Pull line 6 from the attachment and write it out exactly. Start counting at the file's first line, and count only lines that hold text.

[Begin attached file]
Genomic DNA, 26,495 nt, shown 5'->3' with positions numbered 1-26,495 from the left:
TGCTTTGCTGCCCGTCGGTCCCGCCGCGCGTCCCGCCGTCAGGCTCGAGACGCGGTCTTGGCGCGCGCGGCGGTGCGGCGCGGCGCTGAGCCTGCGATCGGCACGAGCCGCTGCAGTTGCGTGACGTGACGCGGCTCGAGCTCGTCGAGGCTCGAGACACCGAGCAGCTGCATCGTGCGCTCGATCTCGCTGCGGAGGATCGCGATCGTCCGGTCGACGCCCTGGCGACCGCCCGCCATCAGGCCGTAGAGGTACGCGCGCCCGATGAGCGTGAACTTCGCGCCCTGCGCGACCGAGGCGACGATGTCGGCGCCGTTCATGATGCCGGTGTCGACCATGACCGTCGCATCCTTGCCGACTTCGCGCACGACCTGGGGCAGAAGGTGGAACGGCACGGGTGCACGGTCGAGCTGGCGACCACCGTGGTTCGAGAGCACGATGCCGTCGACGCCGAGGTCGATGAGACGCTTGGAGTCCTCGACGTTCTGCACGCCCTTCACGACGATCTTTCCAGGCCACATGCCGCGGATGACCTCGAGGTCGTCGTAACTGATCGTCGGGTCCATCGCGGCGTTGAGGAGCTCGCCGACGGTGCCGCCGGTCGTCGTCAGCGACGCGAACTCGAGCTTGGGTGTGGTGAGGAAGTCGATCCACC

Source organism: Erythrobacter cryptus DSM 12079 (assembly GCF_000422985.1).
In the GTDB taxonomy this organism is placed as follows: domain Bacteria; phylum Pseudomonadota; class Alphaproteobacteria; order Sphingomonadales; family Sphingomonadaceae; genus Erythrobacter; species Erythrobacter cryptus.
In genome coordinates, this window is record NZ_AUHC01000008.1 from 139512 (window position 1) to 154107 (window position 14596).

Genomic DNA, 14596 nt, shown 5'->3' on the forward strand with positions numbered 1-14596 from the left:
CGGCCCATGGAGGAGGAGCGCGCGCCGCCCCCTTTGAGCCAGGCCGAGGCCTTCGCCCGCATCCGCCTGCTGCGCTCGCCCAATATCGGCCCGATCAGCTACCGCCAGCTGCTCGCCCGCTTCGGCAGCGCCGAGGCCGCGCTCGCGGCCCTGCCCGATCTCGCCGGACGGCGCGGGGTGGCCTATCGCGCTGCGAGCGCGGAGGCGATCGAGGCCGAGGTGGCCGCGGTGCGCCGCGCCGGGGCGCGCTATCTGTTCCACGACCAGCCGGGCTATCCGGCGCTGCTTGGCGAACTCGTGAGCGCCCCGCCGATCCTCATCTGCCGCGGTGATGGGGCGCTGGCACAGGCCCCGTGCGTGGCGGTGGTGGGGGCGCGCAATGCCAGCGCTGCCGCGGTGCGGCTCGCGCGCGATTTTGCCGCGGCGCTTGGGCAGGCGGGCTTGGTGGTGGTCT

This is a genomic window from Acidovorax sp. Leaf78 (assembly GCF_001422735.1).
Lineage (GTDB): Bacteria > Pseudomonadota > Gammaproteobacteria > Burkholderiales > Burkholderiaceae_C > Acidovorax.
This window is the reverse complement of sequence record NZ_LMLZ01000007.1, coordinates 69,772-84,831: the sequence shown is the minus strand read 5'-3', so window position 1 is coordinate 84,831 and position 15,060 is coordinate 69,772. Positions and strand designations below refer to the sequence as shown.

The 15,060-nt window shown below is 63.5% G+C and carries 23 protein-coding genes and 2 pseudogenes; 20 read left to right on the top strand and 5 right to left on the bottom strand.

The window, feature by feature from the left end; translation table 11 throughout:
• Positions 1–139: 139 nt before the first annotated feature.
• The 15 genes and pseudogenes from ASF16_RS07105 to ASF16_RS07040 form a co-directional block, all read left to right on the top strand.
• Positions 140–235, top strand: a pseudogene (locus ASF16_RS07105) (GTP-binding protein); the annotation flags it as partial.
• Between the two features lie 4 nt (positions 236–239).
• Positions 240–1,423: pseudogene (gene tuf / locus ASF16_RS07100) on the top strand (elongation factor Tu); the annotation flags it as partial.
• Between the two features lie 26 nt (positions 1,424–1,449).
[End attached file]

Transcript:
Genomic DNA, 14596 nt, shown 5'->3' on the forward strand with positions numbered 1-14596 from the left: